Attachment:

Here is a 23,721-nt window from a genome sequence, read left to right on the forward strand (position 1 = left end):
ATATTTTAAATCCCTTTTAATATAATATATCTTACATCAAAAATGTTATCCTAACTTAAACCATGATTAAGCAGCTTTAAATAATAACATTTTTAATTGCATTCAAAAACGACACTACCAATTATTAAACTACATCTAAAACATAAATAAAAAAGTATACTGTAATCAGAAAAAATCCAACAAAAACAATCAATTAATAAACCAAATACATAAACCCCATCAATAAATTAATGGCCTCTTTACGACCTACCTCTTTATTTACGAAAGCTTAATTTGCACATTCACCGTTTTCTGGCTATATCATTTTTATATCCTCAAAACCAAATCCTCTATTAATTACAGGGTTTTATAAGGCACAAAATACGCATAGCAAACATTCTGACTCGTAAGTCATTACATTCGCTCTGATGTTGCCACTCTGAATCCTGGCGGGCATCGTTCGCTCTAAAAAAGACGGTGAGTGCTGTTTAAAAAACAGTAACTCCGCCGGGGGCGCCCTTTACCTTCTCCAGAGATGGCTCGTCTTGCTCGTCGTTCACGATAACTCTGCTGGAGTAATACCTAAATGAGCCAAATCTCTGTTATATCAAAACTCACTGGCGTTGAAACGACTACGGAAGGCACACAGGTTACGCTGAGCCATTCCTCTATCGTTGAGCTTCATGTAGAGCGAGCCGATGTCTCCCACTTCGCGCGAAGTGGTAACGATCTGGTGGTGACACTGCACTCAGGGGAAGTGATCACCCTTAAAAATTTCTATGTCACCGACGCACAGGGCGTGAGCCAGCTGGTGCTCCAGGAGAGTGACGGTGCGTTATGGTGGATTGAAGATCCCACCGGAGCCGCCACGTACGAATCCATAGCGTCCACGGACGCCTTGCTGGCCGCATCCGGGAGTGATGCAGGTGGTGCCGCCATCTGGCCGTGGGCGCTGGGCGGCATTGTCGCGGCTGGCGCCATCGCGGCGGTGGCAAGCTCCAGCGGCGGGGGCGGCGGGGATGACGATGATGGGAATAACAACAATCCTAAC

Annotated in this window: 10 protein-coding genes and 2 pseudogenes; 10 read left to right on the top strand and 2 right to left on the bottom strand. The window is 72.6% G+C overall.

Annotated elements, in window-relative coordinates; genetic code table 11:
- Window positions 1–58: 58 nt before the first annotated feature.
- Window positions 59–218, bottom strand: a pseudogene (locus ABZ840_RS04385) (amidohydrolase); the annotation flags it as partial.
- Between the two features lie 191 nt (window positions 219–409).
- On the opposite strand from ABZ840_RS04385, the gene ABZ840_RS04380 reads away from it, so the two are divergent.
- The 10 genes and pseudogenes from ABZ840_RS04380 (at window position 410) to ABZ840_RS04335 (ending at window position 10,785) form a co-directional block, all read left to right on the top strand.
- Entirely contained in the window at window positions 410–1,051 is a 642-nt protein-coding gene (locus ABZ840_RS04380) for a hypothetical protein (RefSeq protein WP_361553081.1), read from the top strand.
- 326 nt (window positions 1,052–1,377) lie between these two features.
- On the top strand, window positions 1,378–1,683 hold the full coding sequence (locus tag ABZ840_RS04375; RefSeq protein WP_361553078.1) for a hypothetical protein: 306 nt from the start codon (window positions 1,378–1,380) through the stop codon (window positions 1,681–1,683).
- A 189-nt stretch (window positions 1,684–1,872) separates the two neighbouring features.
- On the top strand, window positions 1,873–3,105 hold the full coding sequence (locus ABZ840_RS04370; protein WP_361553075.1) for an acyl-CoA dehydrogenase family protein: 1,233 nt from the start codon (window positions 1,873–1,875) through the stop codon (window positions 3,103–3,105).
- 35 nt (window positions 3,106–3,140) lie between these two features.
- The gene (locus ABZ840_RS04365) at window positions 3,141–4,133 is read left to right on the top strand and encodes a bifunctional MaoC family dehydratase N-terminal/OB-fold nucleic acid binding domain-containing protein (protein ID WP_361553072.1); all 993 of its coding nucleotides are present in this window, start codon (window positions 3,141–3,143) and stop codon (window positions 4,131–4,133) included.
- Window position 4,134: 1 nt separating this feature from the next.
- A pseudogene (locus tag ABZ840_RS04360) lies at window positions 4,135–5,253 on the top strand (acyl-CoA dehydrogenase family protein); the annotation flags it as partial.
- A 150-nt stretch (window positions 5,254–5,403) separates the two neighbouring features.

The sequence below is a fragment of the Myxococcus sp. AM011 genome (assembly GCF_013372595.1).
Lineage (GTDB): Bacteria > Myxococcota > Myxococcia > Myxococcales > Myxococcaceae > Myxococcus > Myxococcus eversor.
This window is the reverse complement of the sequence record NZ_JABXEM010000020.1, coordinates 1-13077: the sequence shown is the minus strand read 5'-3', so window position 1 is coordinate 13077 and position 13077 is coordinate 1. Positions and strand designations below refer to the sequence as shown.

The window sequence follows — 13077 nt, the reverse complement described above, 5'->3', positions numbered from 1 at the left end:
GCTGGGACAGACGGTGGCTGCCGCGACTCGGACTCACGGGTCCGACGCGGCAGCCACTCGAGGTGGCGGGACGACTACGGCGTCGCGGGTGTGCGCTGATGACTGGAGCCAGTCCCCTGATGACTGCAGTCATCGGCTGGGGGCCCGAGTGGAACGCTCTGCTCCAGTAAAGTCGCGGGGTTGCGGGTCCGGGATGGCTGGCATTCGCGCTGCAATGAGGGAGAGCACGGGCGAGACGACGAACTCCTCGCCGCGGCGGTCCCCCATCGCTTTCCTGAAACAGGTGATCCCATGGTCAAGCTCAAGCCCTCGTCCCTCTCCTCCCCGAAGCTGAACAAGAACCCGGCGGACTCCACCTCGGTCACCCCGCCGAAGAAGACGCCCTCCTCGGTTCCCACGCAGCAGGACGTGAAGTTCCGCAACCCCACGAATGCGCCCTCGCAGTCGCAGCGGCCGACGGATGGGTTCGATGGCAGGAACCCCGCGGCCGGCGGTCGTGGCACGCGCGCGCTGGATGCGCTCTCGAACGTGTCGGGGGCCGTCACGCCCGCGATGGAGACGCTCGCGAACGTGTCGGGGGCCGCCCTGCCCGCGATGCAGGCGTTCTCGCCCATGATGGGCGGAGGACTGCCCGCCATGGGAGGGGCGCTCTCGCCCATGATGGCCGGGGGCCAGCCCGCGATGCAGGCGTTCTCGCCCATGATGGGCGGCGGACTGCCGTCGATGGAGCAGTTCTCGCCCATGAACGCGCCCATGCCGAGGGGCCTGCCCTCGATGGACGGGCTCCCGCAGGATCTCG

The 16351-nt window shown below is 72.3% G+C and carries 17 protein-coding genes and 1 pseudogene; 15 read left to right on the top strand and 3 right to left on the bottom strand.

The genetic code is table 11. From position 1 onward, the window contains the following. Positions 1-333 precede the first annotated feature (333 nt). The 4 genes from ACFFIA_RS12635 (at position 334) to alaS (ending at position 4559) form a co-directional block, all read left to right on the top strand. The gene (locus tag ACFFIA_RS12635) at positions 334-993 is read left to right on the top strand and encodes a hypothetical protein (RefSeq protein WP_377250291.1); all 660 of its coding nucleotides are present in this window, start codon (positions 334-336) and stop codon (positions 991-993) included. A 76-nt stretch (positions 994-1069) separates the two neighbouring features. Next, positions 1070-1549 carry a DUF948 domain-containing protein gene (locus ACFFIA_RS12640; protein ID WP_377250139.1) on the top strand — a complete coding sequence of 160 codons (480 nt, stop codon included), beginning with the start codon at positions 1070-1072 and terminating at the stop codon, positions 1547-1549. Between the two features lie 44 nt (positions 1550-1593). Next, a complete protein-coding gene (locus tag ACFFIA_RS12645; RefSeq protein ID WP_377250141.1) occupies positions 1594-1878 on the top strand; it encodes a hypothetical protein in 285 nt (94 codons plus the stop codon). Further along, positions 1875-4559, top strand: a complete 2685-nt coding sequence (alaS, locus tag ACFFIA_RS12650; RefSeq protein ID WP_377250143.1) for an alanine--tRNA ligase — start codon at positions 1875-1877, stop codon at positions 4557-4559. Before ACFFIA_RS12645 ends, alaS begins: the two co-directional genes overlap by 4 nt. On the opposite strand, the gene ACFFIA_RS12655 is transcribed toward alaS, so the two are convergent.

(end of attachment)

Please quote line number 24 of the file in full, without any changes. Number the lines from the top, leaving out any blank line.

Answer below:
GCTGGGACAGACGGTGGCTGCCGCGACTCGGACTCACGGGTCCGACGCGGCAGCCACTCGAGGTGGCGGGACGACTACGGCGTCGCGGGTGTGCGCTGATGACTGGAGCCAGTCCCCTGATGACTGCAGTCATCGGCTGGGGGCCCGAGTGGAACGCTCTGCTCCAGTAAAGTCGCGGGGTTGCGGGTCCGGGATGGCTGGCATTCGCGCTGCAATGAGGGAGAGCACGGGCGAGACGACGAACTCCTCGCCGCGGCGGTCCCCCATCGCTTTCCTGAAACAGGTGATCCCATGGTCAAGCTCAAGCCCTCGTCCCTCTCCTCCCCGAAGCTGAACAAGAACCCGGCGGACTCCACCTCGGTCACCCCGCCGAAGAAGACGCCCTCCTCGGTTCCCACGCAGCAGGACGTGAAGTTCCGCAACCCCACGAATGCGCCCTCGCAGTCGCAGCGGCCGACGGATGGGTTCGATGGCAGGAACCCCGCGGCCGGCGGTCGTGGCACGCGCGCGCTGGATGCGCTCTCGAACGTGTCGGGGGCCGTCACGCCCGCGATGGAGACGCTCGCGAACGTGTCGGGGGCCGCCCTGCCCGCGATGCAGGCGTTCTCGCCCATGATGGGCGGAGGACTGCCCGCCATGGGAGGGGCGCTCTCGCCCATGATGGCCGGGGGCCAGCCCGCGATGCAGGCGTTCTCGCCCATGATGGGCGGCGGACTGCCGTCGATGGAGCAGTTCTCGCCCATGAACGCGCCCATGCCGAGGGGCCTGCCCTCGATGGACGGGCTCCCGCAGGATCTCG